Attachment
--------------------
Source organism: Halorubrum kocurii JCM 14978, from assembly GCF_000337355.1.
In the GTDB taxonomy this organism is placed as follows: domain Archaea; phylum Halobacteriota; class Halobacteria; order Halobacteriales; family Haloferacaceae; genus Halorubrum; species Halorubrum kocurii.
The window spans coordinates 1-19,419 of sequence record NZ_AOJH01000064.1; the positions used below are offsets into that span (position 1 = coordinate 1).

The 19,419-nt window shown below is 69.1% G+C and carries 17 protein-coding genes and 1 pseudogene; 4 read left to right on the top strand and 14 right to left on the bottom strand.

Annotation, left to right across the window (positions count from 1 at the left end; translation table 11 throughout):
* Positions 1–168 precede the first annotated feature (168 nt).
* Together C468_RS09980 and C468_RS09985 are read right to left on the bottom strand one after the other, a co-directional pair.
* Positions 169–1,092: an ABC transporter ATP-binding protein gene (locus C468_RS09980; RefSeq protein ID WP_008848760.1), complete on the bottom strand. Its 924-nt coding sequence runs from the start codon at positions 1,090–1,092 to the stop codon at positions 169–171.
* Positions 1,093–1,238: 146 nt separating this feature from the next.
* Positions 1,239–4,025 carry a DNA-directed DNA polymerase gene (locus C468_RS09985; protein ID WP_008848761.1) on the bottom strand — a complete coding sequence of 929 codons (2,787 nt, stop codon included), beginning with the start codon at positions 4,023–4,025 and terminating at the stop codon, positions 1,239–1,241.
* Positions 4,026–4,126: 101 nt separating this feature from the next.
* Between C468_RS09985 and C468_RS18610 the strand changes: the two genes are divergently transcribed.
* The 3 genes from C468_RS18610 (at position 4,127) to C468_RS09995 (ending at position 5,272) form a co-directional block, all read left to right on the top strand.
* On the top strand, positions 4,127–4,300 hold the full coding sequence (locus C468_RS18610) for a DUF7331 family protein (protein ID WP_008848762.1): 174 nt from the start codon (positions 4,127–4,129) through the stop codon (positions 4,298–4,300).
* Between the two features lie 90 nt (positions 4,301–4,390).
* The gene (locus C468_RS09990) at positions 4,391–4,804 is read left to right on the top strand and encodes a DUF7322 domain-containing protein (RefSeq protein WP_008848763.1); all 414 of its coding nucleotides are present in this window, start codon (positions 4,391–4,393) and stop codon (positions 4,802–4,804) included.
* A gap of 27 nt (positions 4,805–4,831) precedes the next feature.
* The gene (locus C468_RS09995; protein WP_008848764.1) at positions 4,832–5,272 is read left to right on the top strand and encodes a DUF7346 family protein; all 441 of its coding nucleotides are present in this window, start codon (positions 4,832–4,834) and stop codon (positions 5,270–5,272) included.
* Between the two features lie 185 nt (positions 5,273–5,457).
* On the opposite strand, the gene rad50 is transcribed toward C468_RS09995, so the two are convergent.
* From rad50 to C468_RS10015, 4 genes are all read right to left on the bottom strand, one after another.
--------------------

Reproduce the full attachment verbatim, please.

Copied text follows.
Source organism: Halorubrum kocurii JCM 14978, from assembly GCF_000337355.1.
In the GTDB taxonomy this organism is placed as follows: domain Archaea; phylum Halobacteriota; class Halobacteria; order Halobacteriales; family Haloferacaceae; genus Halorubrum; species Halorubrum kocurii.
The window spans coordinates 1-19,419 of sequence record NZ_AOJH01000064.1; the positions used below are offsets into that span (position 1 = coordinate 1).

The 19,419-nt window shown below is 69.1% G+C and carries 17 protein-coding genes and 1 pseudogene; 4 read left to right on the top strand and 14 right to left on the bottom strand.

Annotation, left to right across the window (positions count from 1 at the left end; translation table 11 throughout):
* Positions 1–168 precede the first annotated feature (168 nt).
* Together C468_RS09980 and C468_RS09985 are read right to left on the bottom strand one after the other, a co-directional pair.
* Positions 169–1,092: an ABC transporter ATP-binding protein gene (locus C468_RS09980; RefSeq protein ID WP_008848760.1), complete on the bottom strand. Its 924-nt coding sequence runs from the start codon at positions 1,090–1,092 to the stop codon at positions 169–171.
* Positions 1,093–1,238: 146 nt separating this feature from the next.
* Positions 1,239–4,025 carry a DNA-directed DNA polymerase gene (locus C468_RS09985; protein ID WP_008848761.1) on the bottom strand — a complete coding sequence of 929 codons (2,787 nt, stop codon included), beginning with the start codon at positions 4,023–4,025 and terminating at the stop codon, positions 1,239–1,241.
* Positions 4,026–4,126: 101 nt separating this feature from the next.
* Between C468_RS09985 and C468_RS18610 the strand changes: the two genes are divergently transcribed.
* The 3 genes from C468_RS18610 (at position 4,127) to C468_RS09995 (ending at position 5,272) form a co-directional block, all read left to right on the top strand.
* On the top strand, positions 4,127–4,300 hold the full coding sequence (locus C468_RS18610) for a DUF7331 family protein (protein ID WP_008848762.1): 174 nt from the start codon (positions 4,127–4,129) through the stop codon (positions 4,298–4,300).
* Between the two features lie 90 nt (positions 4,301–4,390).
* The gene (locus C468_RS09990) at positions 4,391–4,804 is read left to right on the top strand and encodes a DUF7322 domain-containing protein (RefSeq protein WP_008848763.1); all 414 of its coding nucleotides are present in this window, start codon (positions 4,391–4,393) and stop codon (positions 4,802–4,804) included.
* A gap of 27 nt (positions 4,805–4,831) precedes the next feature.
* The gene (locus C468_RS09995; protein WP_008848764.1) at positions 4,832–5,272 is read left to right on the top strand and encodes a DUF7346 family protein; all 441 of its coding nucleotides are present in this window, start codon (positions 4,832–4,834) and stop codon (positions 5,270–5,272) included.
* Between the two features lie 185 nt (positions 5,273–5,457).
* On the opposite strand, the gene rad50 is transcribed toward C468_RS09995, so the two are convergent.
* From rad50 to C468_RS10015, 4 genes are all read right to left on the bottom strand, one after another.